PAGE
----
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 Post subject: nagewaza 4
PostPosted: Thu Feb 15, 2001 5:23 am 
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Joined: Mon Oct 05, 1998 6:01 am
Posts: 989
Location: Randolph, MA USA 781-963-8891
Ok, it seems as by the response that Ukigoshi is not a fan favorite. Let's look at some of the other throws: Deashibarai, Koushigeri (or gake), Ouchigeri (gake).

In my system, we kind of put these three at the same level. These throws make the person learn how necessary it is to incorporate the hands and feet together in order to make the throw complete. In fact, that is what I find most frustrating as an instructor when student simply complete the sweep or takedown without the use or followup of their hands. These throws, with proper hands, and timing of course, puts the assailant in a terrible position.

Any comments?

mike


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 Post subject: nagewaza 4
PostPosted: Sun Feb 18, 2001 8:43 pm 
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Joined: Fri Apr 14, 2000 6:01 am
Posts: 821
Location: Ptld OR USA
Actually, Mike, I consider each of the throws you listed to be representative of very different "sub-families" of ashi-waza.

As you've probably figured out, I like putting things in groups. I think it makes it easier to learn, teach and understand if things are related to each other.

So I divide sweeps into two families- pinned sweeps and floating sweeps. Floating sweeps divide into sub families of extension and cross sweeps.

Pinned sweeps (eg O-soto and O-uchi gari) you commit uke's weight to one foot and then remove that foot. If balance is properly broken on O-uchi weight can be committed to both. The most common screw-up for O-uchi is trying to sweep a foot that is in the air or has no weight on it.

Floating sweeps involve moving the foot out of the way in the instant before weight is committed to it. After the center of gravity has shifted toward that side but before it contacts the ground.
There are only two good directions to do this (plus one third option, the stop). You must either sweep the foot across the centerline (de-ashi), or extend it into the front splits (ko-uchi). If you try to extend it to the side splits, you just make the base wider and are trying to work against stronger muscles.

The stop is like sasae tsurikomi ashi- the foot is frozen at the centerline and the CoG is pulled over it.

As for the hands- In o-uchi, either hands or timing can set up the throw but hands are critical to pin the weight down on the foot you are sweeping. Follow through is best with a fully committed shopulder and hip.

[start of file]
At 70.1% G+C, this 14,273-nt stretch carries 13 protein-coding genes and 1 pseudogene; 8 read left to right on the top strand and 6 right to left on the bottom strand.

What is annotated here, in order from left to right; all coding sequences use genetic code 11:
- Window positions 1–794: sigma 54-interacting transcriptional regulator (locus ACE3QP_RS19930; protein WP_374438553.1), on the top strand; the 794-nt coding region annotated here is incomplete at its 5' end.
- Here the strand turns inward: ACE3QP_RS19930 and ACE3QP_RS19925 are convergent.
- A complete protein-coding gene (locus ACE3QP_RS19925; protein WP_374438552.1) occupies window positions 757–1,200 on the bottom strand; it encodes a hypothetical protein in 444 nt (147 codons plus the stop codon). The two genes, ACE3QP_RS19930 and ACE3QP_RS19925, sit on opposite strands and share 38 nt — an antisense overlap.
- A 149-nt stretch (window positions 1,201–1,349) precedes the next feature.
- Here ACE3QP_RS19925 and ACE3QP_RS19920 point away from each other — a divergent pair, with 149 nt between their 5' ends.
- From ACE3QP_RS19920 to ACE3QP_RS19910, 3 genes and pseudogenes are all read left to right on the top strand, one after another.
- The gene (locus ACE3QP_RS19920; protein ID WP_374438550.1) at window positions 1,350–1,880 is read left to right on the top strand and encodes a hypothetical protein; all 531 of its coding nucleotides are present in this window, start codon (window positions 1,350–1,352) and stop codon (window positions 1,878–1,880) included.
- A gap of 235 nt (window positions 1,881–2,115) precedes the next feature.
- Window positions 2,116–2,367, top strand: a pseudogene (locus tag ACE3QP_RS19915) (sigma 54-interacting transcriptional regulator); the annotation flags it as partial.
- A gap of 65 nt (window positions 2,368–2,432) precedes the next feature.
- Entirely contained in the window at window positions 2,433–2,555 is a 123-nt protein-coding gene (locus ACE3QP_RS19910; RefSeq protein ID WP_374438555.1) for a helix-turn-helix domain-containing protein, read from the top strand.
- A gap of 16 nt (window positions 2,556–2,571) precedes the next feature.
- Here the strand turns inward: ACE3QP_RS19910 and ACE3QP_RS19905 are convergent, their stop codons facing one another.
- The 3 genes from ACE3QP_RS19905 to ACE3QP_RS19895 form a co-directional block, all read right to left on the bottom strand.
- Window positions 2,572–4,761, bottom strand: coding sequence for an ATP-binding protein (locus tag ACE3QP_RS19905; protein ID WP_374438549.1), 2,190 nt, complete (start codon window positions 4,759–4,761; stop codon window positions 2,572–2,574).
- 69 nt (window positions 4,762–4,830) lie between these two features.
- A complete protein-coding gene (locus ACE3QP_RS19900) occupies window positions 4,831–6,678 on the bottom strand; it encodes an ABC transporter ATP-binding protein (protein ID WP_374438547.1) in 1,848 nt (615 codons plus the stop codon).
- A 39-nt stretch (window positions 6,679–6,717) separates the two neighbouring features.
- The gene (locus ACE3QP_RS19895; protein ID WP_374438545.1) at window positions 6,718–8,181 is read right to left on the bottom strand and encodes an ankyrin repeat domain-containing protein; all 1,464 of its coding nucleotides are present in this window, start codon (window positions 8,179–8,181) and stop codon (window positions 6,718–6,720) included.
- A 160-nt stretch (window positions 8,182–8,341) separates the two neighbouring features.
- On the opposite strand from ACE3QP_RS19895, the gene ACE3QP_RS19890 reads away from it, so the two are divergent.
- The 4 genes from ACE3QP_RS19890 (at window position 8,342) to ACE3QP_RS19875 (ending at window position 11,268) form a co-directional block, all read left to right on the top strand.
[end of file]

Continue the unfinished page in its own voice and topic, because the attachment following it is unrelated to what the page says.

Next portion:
In cross sweeps, working hands and feet together for 2-way action is critical on the follow through. Also, you can buy yourself a little more time (and timing is hard on all floating sweeps) by pulling forward slightly on the sleeve/shoulder of the advancing foot.

Lastly, in extension sweeps, a subtle forward pull can really extend your window of opportunity. Done gently enough, uke just feels a need to take an extra long step and his foot never quite reaches the ground. It also helps to be able to fake the feel of a backward step with your shoulder.

Just my little concepts. Is this what you wanted, Mike?

-Rory


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 Post subject: nagewaza 4
PostPosted: Mon Feb 19, 2001 8:41 pm 
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Joined: Mon Oct 05, 1998 6:01 am
Posts: 989
Location: Randolph, MA USA 781-963-8891
Rory,

That's exactly what I'm talking about. You have a way about you my friend to describe these throws and their variations that should be enjoyed by all!!:-)

Your Judo expertise is apparent. I like to add a little more jujitsu to the throws to make them more interesting though. :-)

For example, because of my hand positioning and thus the control factor, I would try to position my unfortunate deashibarai victim in a nice hadaka jime or facsimile. On Kouchigari, I would sutemi (sacrifice)the technique so as to when I went down on the person my knee would be right on the inside thigh's artery. Crushing to say the least. On Ouchigari, I would bring them closer to me on the take down in order to damage the standing knee (their's not mine).

Definately not what the Kodukan ordered, but devastating to say the least.

keep them coming,

mike


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 Post subject: nagewaza 4
PostPosted: Tue Feb 20, 2001 10:25 am 
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Joined: Fri Apr 14, 2000 6:01 am
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Location: Ptld OR USA
Jujutsu variations!
Honestly, I don't find most of the gliding sweeps lend themselves that well to all-out infighting which is central to our style. A really well timed de-ashi can mess up someone who is closing without any hand contact at all.
O-uchi, though... does your style use the wave-action palm heel against the chin to first extend the neck up, bend it back, then plunge stright down? A good sweep might just save the uke's neck. Or the throat strike up, dead-drop elbow strike to the sternum.
And a knee drop finish is always good.
Rory


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 Post subject: nagewaza 4
PostPosted: Thu Feb 22, 2001 5:01 am 
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Joined: Mon Oct 05, 1998 6:01 am
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Location: Randolph, MA USA 781-963-8891
Rory,

That's where the hand control becomes important. If I have my hands on my opponant and I perform Deashibarai, then they are coming down right in front of me for further fun.

We do use an Age Ato Nage in our Kyhon waza, and would not hesitate to use it in our practice of the sweeps.

mike


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